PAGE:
Processed foods like white bread affect a beneficial microbiota.
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What we eat can influence the composition and functions of the microbiota. While some foods contribute more bacteria that fight inflammation, on the opposite side, others foods would be favoring intestinal microbes that are pro-inflammatory.
The microbiota can contribute to metabolic health, works on the synthesis of nutrients, stimulates the immune system and brain function is also linked.
In the healthy body, beneficial microbes coexist with potentially harmful microbes, symbiotic microbiota and pathogenic microbiota. Most are beneficial microorganisms and to a lesser extent disease-promoting microorganisms.
A new study conducted in the United States and the United Kingdom reveals that a diet rich in plant and animal foods that are fresh and rich in nutrients such as vegetables, nuts, whole yogurt, shellfish, fish, and eggs contributes to the presence of beneficial intestinal microorganisms.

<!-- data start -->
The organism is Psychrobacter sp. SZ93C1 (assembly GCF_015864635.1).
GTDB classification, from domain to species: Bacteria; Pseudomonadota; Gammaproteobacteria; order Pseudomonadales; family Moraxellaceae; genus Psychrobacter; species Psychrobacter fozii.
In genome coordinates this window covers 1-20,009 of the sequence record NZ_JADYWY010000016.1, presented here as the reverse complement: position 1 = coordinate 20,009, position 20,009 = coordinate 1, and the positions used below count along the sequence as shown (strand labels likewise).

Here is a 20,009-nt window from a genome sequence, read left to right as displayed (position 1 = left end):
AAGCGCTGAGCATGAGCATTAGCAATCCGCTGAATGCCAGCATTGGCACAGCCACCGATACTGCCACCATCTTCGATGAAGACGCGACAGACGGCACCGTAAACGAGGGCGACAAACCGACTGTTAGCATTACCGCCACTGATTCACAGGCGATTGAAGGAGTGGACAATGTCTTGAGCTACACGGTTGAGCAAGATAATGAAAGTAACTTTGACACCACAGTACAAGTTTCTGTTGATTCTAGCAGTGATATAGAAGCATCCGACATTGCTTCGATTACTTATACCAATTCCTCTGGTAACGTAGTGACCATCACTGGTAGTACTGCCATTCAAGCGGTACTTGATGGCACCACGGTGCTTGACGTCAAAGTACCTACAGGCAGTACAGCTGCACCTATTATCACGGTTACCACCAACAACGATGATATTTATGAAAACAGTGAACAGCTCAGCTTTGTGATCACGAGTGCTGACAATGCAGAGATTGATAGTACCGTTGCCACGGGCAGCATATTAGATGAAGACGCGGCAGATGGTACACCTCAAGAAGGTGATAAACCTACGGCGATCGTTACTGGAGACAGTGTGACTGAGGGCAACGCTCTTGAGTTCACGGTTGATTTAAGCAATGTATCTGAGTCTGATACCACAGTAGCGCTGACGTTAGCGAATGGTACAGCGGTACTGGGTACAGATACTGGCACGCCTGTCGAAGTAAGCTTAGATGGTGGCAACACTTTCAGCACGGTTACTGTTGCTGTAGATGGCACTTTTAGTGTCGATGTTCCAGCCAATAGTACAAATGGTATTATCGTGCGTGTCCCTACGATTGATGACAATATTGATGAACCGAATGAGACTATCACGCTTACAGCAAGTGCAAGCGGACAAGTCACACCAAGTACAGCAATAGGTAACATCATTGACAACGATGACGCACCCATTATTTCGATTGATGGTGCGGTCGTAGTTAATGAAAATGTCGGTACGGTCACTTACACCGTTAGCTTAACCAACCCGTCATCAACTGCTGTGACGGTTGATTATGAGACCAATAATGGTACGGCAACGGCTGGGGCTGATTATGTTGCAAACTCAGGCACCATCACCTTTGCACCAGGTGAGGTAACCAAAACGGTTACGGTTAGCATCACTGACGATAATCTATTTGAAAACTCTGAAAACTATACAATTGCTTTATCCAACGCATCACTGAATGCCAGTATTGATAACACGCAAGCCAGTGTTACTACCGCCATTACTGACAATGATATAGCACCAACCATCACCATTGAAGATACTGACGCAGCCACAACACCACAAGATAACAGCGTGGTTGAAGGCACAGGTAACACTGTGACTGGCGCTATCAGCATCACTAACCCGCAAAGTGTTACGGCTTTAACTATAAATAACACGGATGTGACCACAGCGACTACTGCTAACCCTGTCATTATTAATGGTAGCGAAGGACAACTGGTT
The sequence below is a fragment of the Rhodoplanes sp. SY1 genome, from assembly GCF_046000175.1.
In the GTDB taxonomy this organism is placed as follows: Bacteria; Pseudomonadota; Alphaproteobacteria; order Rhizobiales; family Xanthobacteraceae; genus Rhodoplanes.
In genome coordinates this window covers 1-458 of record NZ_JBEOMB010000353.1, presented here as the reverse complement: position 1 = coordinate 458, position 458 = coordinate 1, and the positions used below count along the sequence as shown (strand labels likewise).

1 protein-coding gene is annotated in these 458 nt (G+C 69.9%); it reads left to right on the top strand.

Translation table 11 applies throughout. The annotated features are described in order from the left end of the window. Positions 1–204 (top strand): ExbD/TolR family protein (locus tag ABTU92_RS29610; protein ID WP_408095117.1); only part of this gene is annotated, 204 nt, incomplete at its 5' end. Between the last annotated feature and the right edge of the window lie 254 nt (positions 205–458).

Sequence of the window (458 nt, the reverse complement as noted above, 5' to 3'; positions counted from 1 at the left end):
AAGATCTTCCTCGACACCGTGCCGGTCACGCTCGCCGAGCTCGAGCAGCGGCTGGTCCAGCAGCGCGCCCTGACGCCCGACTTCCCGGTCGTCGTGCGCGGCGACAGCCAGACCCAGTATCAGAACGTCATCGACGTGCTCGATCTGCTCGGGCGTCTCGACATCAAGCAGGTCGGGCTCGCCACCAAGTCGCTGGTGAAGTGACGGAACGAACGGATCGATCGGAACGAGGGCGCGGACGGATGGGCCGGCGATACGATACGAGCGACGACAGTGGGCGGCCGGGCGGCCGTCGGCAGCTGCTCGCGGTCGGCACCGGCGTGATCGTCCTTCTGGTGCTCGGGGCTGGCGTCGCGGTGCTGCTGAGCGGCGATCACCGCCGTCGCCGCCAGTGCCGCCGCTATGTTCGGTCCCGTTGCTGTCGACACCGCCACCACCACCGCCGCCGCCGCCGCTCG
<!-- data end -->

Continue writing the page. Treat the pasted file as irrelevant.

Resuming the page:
According to Gut Microbiota and Health, these beneficial intestinal microorganisms are associated with less fat around internal organs and lower blood glucose levels, cholesterol and inflammation, factors involved in cardiovascular health.
Worst foods for the microbiota
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According to the study published in Nature Medic, a high intake of processed foods favors pro-inflammatory microorganisms.
Sugary drinks, processed breakfast cereals, bread, pasta, white rice, and processed meats are part of the foods that promote a greater abundance of Gut microbes associated with obesity, cardiovascular disease, and type 2 diabetes.
A diet that benefits harmful microorganisms leads to an alteration in the balance in the microbiome. Dysbiosis occurs and the body may be more prone to illness.
Beneficial microbes prevent overgrowth of disease-promoting bacteria by competing for nutrients and a place on the membranes of the gut.
Diet is the number one factor that can alter the balance in the gut microbiome, Dr. Emeran Mayer, a professor at the University of California Los Angeles School of Medicine, told Health Day.
Mayer recommends a primarily plant-based diet. “Diet is the way to go, rather than taking probiotic supplements … You can’t eat a bad diet and then take a probiotic”.
The Harvard School of Public Health notes that in addition to certain diets, there are other factors that alter the balance of the microbiota. It can be affected by infectious diseases, long-term use of antibiotics, or other drugs that destroy bacteria.
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